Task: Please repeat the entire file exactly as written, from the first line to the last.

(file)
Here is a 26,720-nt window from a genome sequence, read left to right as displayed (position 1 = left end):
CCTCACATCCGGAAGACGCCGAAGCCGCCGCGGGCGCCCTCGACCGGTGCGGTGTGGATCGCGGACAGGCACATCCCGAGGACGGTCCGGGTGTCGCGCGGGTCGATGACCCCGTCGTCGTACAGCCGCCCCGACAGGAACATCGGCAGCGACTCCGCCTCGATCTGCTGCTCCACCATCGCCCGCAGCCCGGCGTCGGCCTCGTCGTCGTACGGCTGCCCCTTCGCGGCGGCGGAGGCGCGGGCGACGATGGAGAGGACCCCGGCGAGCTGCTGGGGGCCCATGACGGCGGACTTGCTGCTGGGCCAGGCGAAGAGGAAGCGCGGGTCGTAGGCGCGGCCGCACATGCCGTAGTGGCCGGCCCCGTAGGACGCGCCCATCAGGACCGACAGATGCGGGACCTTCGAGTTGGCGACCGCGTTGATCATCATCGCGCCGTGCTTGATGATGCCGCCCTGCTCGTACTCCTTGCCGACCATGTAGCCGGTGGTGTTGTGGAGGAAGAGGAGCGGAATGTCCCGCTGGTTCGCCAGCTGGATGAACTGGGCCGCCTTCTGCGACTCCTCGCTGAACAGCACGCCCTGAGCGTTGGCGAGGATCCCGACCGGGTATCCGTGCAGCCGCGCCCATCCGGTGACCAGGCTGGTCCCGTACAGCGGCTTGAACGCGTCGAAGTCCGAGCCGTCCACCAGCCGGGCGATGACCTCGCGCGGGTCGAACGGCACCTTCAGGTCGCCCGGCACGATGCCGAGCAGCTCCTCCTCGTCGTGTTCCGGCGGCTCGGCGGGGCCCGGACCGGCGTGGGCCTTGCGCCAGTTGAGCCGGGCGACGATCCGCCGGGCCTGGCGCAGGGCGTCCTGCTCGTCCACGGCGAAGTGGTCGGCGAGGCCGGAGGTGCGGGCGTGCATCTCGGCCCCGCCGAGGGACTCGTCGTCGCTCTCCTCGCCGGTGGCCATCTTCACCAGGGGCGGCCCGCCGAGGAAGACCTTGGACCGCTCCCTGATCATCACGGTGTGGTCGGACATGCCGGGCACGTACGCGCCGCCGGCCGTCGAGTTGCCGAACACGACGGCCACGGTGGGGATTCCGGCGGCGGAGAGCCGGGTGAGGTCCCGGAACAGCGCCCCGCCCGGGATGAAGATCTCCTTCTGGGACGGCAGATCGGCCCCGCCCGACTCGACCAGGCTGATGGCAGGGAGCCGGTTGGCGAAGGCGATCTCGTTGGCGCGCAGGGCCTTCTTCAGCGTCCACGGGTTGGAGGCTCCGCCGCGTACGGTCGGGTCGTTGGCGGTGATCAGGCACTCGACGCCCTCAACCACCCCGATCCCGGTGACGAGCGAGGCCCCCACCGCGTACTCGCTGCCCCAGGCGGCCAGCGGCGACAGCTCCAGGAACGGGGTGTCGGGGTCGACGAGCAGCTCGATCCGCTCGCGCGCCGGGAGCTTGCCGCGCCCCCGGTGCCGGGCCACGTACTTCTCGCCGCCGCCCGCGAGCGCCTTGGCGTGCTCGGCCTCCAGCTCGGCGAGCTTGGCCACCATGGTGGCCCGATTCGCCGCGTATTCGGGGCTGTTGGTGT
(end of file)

Here is a 26,720-nt window from a genome sequence, read left to right as displayed (position 1 = left end):
CCTCACATCCGGAAGACGCCGAAGCCGCCGCGGGCGCCCTCGACCGGTGCGGTGTGGATCGCGGACAGGCACATCCCGAGGACGGTCCGGGTGTCGCGCGGGTCGATGACCCCGTCGTCGTACAGCCGCCCCGACAGGAACATCGGCAGCGACTCCGCCTCGATCTGCTGCTCCACCATCGCCCGCAGCCCGGCGTCGGCCTCGTCGTCGTACGGCTGCCCCTTCGCGGCGGCGGAGGCGCGGGCGACGATGGAGAGGACCCCGGCGAGCTGCTGGGGGCCCATGACGGCGGACTTGCTGCTGGGCCAGGCGAAGAGGAAGCGCGGGTCGTAGGCGCGGCCGCACATGCCGTAGTGGCCGGCCCCGTAGGACGCGCCCATCAGGACCGACAGATGCGGGACCTTCGAGTTGGCGACCGCGTTGATCATCATCGCGCCGTGCTTGATGATGCCGCCCTGCTCGTACTCCTTGCCGACCATGTAGCCGGTGGTGTTGTGGAGGAAGAGGAGCGGAATGTCCCGCTGGTTCGCCAGCTGGATGAACTGGGCCGCCTTCTGCGACTCCTCGCTGAACAGCACGCCCTGAGCGTTGGCGAGGATCCCGACCGGGTATCCGTGCAGCCGCGCCCATCCGGTGACCAGGCTGGTCCCGTACAGCGGCTTGAACGCGTCGAAGTCCGAGCCGTCCACCAGCCGGGCGATGACCTCGCGCGGGTCGAACGGCACCTTCAGGTCGCCCGGCACGATGCCGAGCAGCTCCTCCTCGTCGTGTTCCGGCGGCTCGGCGGGGCCCGGACCGGCGTGGGCCTTGCGCCAGTTGAGCCGGGCGACGATCCGCCGGGCCTGGCGCAGGGCGTCCTGCTCGTCCACGGCGAAGTGGTCGGCGAGGCCGGAGGTGCGGGCGTGCATCTCGGCCCCGCCGAGGGACTCGTCGTCGCTCTCCTCGCCGGTGGCCATCTTCACCAGGGGCGGCCCGCCGAGGAAGACCTTGGACCGCTCCCTGATCATCACGGTGTGGTCGGACATGCCGGGCACGTACGCGCCGCCGGCCGTCGAGTTGCCGAACACGACGGCCACGGTGGGGATTCCGGCGGCGGAGAGCCGGGTGAGGTCCCGGAACAGCGCCCCGCCCGGGATGAAGATCTCCTTCTGGGACGGCAGATCGGCCCCGCCCGACTCGACCAGGCTGATGGCAGGGAGCCGGTTGGCGAAGGCGATCTCGTTGGCGCGCAGGGCCTTCTTCAGCGTCCACGGGTTGGAGGCTCCGCCGCGTACGGTCGGGTCGTTGGCGGTGATCAGGCACTCGACGCCCTCAACCACCCCGATCCCGGTGACGAGCGAGGCCCCCACCGCGTACTCGCTGCCCCAGGCGGCCAGCGGCGACAGCTCCAGGAACGGGGTGTCGGGGTCGACGAGCAGCTCGATCCGCTCGCGCGCCGGGAGCTTGCCGCGCCCCCGGTGCCGGGCCACGTACTTCTCGCCGCCGCCCGCGAGCGCCTTGGCGTGCTCGGCCTCCAGCTCGGCGAGCTTGGCCACCATGGTGGCCCGATTCGCCGCGTATTCGGGGCTGTTGGTGT